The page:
‘We sat on the stairs watching a group of football fans and erstwhile hooligans who were sat a few steps below us as they hugged and (literally) made daisy chains together. Andrew [Wetherall] gestured towards them and half-whispered: “He’s a Chelsea fan, that one’s Millwall, those two are ICF [West Ham’s Inter City firm of hardcore fans], he’s Arsenal and I’m not sure about those two wrong-‘uns behind them but you can bet that a couple of weeks ago they’d have happily been kicking chunks out of each other. This “Summer of Love” thing could be getting out of hand.”‘
This quote from Dave Swindells comes from his new photo book documenting the Acid House raves, warehouse parties and clubs of 1988, the year that dance music changed British culture and society (if you want to get really deep).
Acid House As It Happened* documents the scene in chronological order, highlighting short-lived but legendary clubs like Shoom, Trip and Spectrum. As the nightlife editor for Time Out, Swindells was out almost every night from 1986 to 2009. Significantly, as with any grassroots scene, Acid House wasn’t really documented in detail and it certainly hadn’t yet been commercialised. Hence Swindells’ images have a compelling nostalgia for both those who were there and those who wish they’d been. Not to mention a sense of unbridled hedonism as camera phones had yet to be invented and cameras in clubs were far from the norm.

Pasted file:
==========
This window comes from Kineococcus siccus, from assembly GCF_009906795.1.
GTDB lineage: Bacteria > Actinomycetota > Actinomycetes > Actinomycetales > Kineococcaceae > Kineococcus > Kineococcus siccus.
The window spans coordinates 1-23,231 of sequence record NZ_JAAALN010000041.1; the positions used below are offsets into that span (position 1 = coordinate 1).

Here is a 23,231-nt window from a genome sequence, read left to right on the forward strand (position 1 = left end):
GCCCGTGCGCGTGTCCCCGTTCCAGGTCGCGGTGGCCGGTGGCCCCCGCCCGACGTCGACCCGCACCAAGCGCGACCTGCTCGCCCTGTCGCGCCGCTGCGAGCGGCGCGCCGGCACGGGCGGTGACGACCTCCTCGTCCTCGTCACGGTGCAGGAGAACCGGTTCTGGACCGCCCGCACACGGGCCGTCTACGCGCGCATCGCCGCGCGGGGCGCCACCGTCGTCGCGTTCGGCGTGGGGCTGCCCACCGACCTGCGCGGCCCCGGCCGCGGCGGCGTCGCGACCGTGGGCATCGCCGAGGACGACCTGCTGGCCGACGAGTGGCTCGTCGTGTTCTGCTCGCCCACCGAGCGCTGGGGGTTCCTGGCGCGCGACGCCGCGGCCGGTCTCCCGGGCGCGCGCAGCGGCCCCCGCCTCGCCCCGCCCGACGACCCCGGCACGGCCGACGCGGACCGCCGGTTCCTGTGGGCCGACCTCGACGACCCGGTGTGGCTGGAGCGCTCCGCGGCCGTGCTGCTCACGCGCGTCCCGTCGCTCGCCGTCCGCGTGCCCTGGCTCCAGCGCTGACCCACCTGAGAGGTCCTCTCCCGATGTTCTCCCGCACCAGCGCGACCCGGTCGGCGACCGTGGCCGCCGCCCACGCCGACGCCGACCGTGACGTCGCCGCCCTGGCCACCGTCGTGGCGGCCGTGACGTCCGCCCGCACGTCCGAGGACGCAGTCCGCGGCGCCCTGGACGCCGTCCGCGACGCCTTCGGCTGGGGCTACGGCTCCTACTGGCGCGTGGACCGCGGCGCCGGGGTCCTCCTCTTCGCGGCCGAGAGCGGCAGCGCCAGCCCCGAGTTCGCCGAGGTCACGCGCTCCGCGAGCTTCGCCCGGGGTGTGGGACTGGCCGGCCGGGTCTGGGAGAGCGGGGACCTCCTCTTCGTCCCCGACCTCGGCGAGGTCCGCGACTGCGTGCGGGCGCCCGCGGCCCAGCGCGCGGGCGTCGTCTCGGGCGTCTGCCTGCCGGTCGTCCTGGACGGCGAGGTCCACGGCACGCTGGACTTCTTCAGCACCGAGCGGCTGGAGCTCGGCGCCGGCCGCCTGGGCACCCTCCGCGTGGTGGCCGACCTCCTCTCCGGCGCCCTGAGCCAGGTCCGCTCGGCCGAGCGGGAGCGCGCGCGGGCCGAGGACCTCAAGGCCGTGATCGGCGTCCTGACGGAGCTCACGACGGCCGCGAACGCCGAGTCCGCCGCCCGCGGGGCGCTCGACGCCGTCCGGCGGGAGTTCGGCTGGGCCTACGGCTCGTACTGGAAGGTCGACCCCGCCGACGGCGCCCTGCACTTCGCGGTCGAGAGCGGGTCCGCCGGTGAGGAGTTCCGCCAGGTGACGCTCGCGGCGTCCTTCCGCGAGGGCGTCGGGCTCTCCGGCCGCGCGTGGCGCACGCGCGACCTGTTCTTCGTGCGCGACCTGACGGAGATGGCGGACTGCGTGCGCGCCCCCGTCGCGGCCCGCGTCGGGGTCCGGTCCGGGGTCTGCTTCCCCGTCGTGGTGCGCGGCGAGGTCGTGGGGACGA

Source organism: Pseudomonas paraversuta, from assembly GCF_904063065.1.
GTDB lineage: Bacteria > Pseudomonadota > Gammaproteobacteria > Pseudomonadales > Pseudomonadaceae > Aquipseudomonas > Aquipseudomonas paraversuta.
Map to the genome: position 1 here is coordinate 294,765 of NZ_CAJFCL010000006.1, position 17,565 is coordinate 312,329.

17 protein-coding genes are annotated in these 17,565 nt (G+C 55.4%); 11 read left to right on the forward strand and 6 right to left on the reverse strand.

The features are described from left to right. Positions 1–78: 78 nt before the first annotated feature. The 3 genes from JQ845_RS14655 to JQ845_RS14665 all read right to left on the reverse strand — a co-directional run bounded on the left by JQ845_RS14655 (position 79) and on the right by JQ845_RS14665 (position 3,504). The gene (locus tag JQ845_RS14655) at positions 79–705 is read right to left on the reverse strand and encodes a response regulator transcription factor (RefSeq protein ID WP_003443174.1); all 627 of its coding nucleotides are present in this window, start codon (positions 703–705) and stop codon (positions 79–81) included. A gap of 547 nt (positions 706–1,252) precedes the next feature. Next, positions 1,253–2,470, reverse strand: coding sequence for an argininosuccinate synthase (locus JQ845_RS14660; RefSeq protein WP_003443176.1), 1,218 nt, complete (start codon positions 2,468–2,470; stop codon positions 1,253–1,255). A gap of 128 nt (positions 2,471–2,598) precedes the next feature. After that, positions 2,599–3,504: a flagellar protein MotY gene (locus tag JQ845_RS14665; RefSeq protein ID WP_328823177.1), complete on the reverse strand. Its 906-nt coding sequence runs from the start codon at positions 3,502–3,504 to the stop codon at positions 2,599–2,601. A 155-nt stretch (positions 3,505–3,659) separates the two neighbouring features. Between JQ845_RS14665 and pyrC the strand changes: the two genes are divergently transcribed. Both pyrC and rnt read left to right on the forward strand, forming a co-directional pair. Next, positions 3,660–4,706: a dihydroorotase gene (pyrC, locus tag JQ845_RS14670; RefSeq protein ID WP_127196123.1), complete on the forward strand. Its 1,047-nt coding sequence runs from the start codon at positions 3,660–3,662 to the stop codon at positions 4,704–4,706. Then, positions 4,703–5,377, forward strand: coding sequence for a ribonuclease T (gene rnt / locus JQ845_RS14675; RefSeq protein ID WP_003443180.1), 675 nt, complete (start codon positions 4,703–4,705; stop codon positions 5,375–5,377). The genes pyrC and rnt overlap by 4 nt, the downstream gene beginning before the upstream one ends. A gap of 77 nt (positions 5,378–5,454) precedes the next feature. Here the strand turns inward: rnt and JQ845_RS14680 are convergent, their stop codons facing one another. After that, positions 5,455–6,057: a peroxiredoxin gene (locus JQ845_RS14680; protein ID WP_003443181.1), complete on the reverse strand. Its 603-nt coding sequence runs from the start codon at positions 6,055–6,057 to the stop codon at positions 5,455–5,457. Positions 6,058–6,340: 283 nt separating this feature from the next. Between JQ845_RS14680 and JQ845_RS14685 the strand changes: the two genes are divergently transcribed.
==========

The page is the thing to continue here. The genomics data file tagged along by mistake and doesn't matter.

WORDS: Disneyrollergirl / Navaz Batliwalla
IMAGE: Dave Swindells
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